With the FIFA World Cup in just over a week to go, Qatar is in the spotlight like never before.
The tournament, which kicks off next weekend, will be one of the most controversial, with concerns over the human rights situation in the Gulf state and the stance on LGBT+ rights.
The hosts were also charged with allegations that thousands of migrant workers died building stadiums to host the event, which is estimated to cost £190 billion, roughly the same as Portugal’s annual GDP and nearly four times Qatar’s annual state budget of £ 49 billion.
Towering above the rest: The Qatar Investment Authority has interests in several notable buildings in London, including the skyscraper The Shard (pictured)
But the World Cup is just the latest in the gas-rich country’s long-running program to use its wealth to attract tourism and expand its treasury.
Another part of this strategy is to build a huge business empire around the world, including in the UK, where its interests span airports, utilities, real estate, retail and equities.
The country was also mired in scandal earlier this year when it was reported that the King, when he was Prince of Wales, during meetings with Sheikh Hamad bin Jassim bin Jaber Al Thani, the former Prime Minister, stole bags containing around £2.6 million in cash accepted. minister of Qatar.
The money was handed over to the then heir apparent in a suitcase, a sheath and in carrier bags from the luxury department store Fortnum & Mason. There is no suggestion that the payments – for his charitable foundation – were illegal.
Most of its investments in the UK go through the Qatar Investment Authority (QIA), the country’s sovereign wealth fund estimated to hold nearly £400 billion in assets.
The opaque organization owns or has interests in several notable buildings in London, including The Shard skyscraper, Harrods department store and Canary Wharf financial center.
The QIA is also a major shareholder in Heathrow Airport, with a 20 percent stake purchased in 2012.
British real estate has become a particularly attractive investment for Qataris, with the family of the country’s ruler, Sheikh Tamim bin Hamad Al Thani, owning over 4,000 land titles in the UK, ranging from hotels and luxury mansions to industrial estates.
Real estate empire: The family of Qatari ruler Sheikh Tamim bin Hamad Al Thani owns over 4,000 land titles in the UK
Hotels in the real estate empire include five-star locations such as The Ritz and The Savoy, as well as Claridge’s in the heart of Mayfair, part of the Qatari-owned Maybourne Hotel Group and a favorite of royals.
The QIA is also the largest shareholder in banking giant Barclays with a 6.4 percent stake, while it also controls 14.3 percent of supermarket chain Sainsbury’s worth around £733 million.
Other significant investments include a 7 per cent stake in the London Stock Exchange Group, 4.6 per cent in water company Severn Trent, a 0.5 per cent stake in Shell, 3.6 per cent in FTSE 100 telecom group Airtel Africa and a 7.5 percent stake in troubled e-commerce company THG.
The Gulf state also signed a deal in May to channel a further £10 billion to Britain over the next five years.
Qatar’s foreign minister, Sheikh Mohammed bin Abdulrahman bin Jassim Al Thani, recently described negative media coverage of the upcoming World Cup as “misinformation,” while accusing countries that criticized Qatar of “arrogance.”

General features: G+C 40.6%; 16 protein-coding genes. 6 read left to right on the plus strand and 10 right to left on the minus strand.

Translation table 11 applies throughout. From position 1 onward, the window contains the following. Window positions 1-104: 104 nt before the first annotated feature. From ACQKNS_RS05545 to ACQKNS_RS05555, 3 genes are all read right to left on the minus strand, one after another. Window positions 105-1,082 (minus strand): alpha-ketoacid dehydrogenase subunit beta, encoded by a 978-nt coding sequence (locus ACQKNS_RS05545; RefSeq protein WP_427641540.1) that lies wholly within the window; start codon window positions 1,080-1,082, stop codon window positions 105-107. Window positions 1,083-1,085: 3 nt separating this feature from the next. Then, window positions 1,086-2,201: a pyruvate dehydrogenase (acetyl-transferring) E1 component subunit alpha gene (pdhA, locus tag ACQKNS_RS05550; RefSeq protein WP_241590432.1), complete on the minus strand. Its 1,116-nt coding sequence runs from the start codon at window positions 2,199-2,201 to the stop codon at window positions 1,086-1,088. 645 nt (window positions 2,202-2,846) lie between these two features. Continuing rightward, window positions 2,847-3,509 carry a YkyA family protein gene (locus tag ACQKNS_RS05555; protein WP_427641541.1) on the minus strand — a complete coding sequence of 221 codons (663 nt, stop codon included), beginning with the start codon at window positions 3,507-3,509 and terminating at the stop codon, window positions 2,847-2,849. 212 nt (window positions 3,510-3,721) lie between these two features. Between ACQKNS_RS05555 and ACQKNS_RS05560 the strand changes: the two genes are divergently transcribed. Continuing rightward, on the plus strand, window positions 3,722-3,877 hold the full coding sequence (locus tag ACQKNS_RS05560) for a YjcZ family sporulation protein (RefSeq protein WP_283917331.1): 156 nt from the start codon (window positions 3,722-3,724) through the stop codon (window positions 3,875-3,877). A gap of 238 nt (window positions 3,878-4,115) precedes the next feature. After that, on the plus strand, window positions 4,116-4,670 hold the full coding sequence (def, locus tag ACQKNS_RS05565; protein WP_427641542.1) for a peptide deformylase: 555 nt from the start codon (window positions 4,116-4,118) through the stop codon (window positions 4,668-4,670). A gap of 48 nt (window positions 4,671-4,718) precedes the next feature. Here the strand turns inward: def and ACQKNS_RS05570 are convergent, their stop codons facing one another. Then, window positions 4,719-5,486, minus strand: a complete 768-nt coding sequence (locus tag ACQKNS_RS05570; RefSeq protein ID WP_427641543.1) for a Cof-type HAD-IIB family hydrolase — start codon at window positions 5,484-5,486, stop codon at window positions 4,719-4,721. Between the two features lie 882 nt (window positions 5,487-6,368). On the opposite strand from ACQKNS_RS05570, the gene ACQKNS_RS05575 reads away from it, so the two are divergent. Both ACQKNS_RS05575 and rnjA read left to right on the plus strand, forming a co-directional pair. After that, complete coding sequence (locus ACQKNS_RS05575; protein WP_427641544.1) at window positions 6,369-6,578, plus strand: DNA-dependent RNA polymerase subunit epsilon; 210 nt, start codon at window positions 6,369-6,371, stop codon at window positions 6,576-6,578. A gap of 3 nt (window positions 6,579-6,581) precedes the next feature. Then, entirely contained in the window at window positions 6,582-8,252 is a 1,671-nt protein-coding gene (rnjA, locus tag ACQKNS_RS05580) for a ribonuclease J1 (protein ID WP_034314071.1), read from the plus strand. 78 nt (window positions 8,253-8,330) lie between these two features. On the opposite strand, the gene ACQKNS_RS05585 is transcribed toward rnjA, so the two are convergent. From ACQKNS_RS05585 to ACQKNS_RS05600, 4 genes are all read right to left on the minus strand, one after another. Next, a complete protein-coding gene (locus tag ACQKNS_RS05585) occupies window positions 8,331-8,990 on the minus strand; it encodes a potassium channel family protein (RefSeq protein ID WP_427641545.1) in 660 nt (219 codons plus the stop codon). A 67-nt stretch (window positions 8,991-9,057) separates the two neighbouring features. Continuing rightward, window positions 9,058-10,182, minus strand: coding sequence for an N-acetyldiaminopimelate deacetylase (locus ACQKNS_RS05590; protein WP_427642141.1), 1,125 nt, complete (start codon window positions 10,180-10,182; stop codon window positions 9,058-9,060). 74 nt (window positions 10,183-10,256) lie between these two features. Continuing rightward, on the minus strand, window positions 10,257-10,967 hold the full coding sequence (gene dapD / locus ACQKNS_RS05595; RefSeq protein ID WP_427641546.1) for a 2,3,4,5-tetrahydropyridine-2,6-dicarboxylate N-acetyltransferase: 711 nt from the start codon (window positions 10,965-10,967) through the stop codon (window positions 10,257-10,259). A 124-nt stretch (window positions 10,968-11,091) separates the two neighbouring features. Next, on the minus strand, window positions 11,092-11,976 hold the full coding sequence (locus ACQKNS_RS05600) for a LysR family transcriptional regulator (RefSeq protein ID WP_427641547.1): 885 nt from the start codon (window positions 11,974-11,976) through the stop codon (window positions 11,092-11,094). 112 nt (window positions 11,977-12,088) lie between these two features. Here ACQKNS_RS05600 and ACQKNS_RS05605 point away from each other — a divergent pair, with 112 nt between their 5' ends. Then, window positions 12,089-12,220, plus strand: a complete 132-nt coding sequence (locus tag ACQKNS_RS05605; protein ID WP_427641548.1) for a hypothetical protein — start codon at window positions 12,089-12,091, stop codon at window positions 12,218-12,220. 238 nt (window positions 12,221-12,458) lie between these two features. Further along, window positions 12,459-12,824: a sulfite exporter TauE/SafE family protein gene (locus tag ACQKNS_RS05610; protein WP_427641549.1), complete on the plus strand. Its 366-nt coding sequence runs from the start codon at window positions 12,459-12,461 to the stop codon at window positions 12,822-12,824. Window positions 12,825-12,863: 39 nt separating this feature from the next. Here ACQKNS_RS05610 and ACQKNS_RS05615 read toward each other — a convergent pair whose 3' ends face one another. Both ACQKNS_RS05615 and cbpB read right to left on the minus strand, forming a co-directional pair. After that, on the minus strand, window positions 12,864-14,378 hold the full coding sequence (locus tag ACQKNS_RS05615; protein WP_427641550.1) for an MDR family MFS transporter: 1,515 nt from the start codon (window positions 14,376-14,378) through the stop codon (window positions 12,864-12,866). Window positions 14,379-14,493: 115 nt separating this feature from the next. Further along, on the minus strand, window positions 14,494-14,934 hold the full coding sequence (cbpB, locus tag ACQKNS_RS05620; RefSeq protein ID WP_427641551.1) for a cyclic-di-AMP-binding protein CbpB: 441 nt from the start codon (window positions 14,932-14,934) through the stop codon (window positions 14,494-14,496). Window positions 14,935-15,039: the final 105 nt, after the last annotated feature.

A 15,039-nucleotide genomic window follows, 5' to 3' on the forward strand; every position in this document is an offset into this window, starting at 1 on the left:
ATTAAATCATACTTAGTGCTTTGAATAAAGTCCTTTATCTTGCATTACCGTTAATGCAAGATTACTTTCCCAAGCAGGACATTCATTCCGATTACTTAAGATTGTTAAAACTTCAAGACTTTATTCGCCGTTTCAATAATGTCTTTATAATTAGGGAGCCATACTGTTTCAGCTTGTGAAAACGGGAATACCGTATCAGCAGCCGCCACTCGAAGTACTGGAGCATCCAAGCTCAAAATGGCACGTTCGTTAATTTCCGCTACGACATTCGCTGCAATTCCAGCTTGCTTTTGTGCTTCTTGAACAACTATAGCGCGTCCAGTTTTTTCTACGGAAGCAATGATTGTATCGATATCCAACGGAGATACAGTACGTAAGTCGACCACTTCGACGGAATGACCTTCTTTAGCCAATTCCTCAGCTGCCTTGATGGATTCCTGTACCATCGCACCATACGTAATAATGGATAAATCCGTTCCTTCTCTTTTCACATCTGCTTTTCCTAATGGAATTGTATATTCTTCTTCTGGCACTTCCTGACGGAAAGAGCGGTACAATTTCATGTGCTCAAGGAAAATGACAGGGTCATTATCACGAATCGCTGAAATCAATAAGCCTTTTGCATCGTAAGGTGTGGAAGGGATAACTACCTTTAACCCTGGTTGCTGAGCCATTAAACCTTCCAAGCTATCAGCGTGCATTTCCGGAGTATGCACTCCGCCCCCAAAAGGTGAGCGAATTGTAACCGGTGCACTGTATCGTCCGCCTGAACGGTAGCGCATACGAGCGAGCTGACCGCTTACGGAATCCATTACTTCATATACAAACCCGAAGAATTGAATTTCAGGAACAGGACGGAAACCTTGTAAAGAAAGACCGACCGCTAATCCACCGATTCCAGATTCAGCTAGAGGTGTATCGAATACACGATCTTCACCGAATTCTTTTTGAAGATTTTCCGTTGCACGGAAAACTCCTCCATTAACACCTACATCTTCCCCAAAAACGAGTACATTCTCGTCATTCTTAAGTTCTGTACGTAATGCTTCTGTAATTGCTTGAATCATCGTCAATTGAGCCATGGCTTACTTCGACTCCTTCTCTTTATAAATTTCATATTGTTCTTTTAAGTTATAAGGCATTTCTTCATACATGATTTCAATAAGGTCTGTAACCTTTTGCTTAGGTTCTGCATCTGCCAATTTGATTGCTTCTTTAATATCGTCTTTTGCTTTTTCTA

He also told a German newspaper that the tone taken in some European countries was “very arrogant, frankly and very racist”.
But the controversy shows no signs of fading and is likely to increase control over the influence of Gulf state money around the UK economy.
Labor MP Chris Bryant, a member of the House of Commons Foreign Affairs Committee, said the UK is an “open and welcoming country”.
But he said there was a risk that accepting money from countries like Qatar posed a “real danger” that Britain could be used for “money laundering and harboring the ill-gotten gains of the super-rich around the world.” world’.
There is also increasing regulatory scrutiny of the influence of Qatari financing of British companies.
Last month, the Financial Conduct Authority announced plans to fine Barclays £50m after the banking giant failed to disclose a deal to pay £322m in consultancy fees to Qatar, reportedly in return for a £4bn cash injection. during the 2008 financial crisis to prevent the bank from going through a government bailout.
The regulator called the bank’s behavior ‘reckless and not with integrity’. Barclays is appealing the sentence.
But resisting the influx of Qatari money, as well as the ongoing controversy surrounding the World Cup, will be difficult for the government as it grapples with a growing energy crisis.
The Gulf State is one of Britain’s largest suppliers of natural gas, an important fuel for the energy grid.
But Qatari money threatens to become the next chapter in a long-running list of controversies over the UK’s willingness to accept cash and investments from authoritarian regimes.
After the outbreak of the war in Ukraine, the ties between major British companies and the Russian economy came into the spotlight, as did the interests here of oligarchs with ties to Vladimir Putin.
There are also growing concerns about the influence of Chinese companies and investment following the brutal crackdown on pro-democracy protesters in Hong Kong in 2019.
Qatar hopes the World Cup will polish its credentials on the global stage.
But it could instead bring a renewed focus on its influence in the UK and around the world.
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